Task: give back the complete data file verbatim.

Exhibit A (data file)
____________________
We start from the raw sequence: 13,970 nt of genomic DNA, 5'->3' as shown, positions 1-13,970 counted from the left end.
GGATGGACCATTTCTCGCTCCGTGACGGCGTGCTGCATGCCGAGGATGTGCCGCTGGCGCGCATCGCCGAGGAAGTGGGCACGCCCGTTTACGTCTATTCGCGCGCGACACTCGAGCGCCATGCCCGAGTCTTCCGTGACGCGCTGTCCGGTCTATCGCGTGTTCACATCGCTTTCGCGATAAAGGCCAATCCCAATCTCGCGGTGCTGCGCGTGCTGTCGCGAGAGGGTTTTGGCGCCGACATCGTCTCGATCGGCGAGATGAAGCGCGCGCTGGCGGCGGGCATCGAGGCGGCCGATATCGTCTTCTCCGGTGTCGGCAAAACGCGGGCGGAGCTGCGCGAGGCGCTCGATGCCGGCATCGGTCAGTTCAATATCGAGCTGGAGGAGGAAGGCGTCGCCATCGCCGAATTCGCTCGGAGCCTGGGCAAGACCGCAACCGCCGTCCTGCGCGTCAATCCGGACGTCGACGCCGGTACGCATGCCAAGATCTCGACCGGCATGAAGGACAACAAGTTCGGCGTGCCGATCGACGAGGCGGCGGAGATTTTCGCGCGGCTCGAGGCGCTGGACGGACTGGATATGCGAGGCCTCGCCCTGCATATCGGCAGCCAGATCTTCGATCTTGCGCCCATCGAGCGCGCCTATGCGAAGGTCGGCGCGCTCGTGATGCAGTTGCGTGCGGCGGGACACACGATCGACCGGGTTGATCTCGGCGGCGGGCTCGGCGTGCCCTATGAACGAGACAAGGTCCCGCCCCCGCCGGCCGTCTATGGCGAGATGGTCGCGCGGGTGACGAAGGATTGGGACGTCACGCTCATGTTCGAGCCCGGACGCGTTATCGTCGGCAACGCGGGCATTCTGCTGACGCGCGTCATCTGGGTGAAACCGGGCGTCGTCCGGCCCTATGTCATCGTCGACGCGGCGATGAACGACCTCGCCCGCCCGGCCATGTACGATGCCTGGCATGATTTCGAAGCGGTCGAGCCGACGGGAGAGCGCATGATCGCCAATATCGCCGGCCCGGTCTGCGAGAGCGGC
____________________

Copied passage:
We start from the raw sequence: 13,970 nt of genomic DNA, 5'->3' as shown, positions 1-13,970 counted from the left end.
GGATGGACCATTTCTCGCTCCGTGACGGCGTGCTGCATGCCGAGGATGTGCCGCTGGCGCGCATCGCCGAGGAAGTGGGCACGCCCGTTTACGTCTATTCGCGCGCGACACTCGAGCGCCATGCCCGAGTCTTCCGTGACGCGCTGTCCGGTCTATCGCGTGTTCACATCGCTTTCGCGATAAAGGCCAATCCCAATCTCGCGGTGCTGCGCGTGCTGTCGCGAGAGGGTTTTGGCGCCGACATCGTCTCGATCGGCGAGATGAAGCGCGCGCTGGCGGCGGGCATCGAGGCGGCCGATATCGTCTTCTCCGGTGTCGGCAAAACGCGGGCGGAGCTGCGCGAGGCGCTCGATGCCGGCATCGGTCAGTTCAATATCGAGCTGGAGGAGGAAGGCGTCGCCATCGCCGAATTCGCTCGGAGCCTGGGCAAGACCGCAACCGCCGTCCTGCGCGTCAATCCGGACGTCGACGCCGGTACGCATGCCAAGATCTCGACCGGCATGAAGGACAACAAGTTCGGCGTGCCGATCGACGAGGCGGCGGAGATTTTCGCGCGGCTCGAGGCGCTGGACGGACTGGATATGCGAGGCCTCGCCCTGCATATCGGCAGCCAGATCTTCGATCTTGCGCCCATCGAGCGCGCCTATGCGAAGGTCGGCGCGCTCGTGATGCAGTTGCGTGCGGCGGGACACACGATCGACCGGGTTGATCTCGGCGGCGGGCTCGGCGTGCCCTATGAACGAGACAAGGTCCCGCCCCCGCCGGCCGTCTATGGCGAGATGGTCGCGCGGGTGACGAAGGATTGGGACGTCACGCTCATGTTCGAGCCCGGACGCGTTATCGTCGGCAACGCGGGCATTCTGCTGACGCGCGTCATCTGGGTGAAACCGGGCGTCGTCCGGCCCTATGTCATCGTCGACGCGGCGATGAACGACCTCGCCCGCCCGGCCATGTACGATGCCTGGCATGATTTCGAAGCGGTCGAGCCGACGGGAGAGCGCATGATCGCCAATATCGCCGGCCCGGTCTGCGAGAGCGGC